The dreaded DKA
Diabetic Ketoacidosis (DKA). What is it and why is it so scary?
DKA is a very serious complication of diabetes that occurs when there is a partial or complete lack of insulin in the body. Although it more commonly occurs in people with type 1 diabetes, it can happen to type 2 diabetics as well!
Insulin is essential to carry glucose from the bloodstream into the cells to be used for energy. When insulin is unavailable, these tissue and muscle cells starve. Out of necessity the body will begin breaking down fat and muscle for fuel. This breakdown causes a buildup of acids in the blood called ketones (fatty acids), which shift the body’s chemical balance into metabolic acidosis.
What causes it?
Commonly, DKA can be caused by missed insulin dosages or inadequate insulin therapy leading to an insufficient amount of insulin in the bloodstream. Many times, type 1 diabetics will present in DKA at the time of diagnosis. It can also be caused by an illness (bodily stress can lead to increased insulin demands and therefore extreme hyperglycemia). Other causes include; heart attack, trauma, alcohol or drug abuse, and use of certain medications (most commonly, corticosteroids). DKA should always be treated in the hospital. It is therefore very important for diabetics and their loved ones to recognize the symptoms of DKA and when to seek help.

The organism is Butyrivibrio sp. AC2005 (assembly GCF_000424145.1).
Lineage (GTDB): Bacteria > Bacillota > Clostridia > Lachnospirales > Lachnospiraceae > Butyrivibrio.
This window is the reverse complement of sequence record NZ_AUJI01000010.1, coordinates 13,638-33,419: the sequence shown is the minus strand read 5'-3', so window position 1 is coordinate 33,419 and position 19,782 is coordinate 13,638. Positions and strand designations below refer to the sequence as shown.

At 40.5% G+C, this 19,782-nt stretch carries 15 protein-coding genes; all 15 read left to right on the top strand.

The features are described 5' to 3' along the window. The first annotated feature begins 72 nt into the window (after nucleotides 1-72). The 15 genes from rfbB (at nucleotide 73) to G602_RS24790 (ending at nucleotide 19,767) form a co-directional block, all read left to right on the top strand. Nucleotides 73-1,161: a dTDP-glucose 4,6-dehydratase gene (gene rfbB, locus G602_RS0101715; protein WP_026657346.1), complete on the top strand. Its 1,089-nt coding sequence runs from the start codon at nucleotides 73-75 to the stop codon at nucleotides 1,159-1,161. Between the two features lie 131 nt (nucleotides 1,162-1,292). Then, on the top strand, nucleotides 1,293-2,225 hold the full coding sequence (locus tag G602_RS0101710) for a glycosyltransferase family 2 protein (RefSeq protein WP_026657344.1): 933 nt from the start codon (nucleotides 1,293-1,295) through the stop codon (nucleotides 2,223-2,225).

Common presenting symptoms include; altered mental status, nausea, vomiting, abdominal pain, shortness of breath, polyuria (frequent urination), polydipsia (frequent thirst), polyphagia (frequent hunger), generalized weakness, fruity odor, and weight loss.
If you have diabetes, are feeling any of these symptoms, and/or your blood glucose level is high (>240mg/dl is the current recommendation by ADA), then you should test your urine ketones. It is also good to check ketones when you come down with the flu or the common cold, because of your increased risk of DKA while sick. If your ketone tests show a moderate to high number of ketones, then contact your healthcare professional. More than likely, you will be told to go to the emergency room.
DKA is considered a diabetic emergency. It is very dangerous and if left untreated it can even lead to death. It is therefore feared by diabetics and healthcare professionals alike. Luckily it CAN be prevented. Please, commit to taking control of your diabetes! Monitor you blood glucose levels and adjust your insulin accordingly. When you are hyperglycemic, check your ketone levels and be prepared to act if they are high. If you have any questions, please ask your clinician. I’m sure they will be happy to help you come up with a plan to keep healthy and safe!
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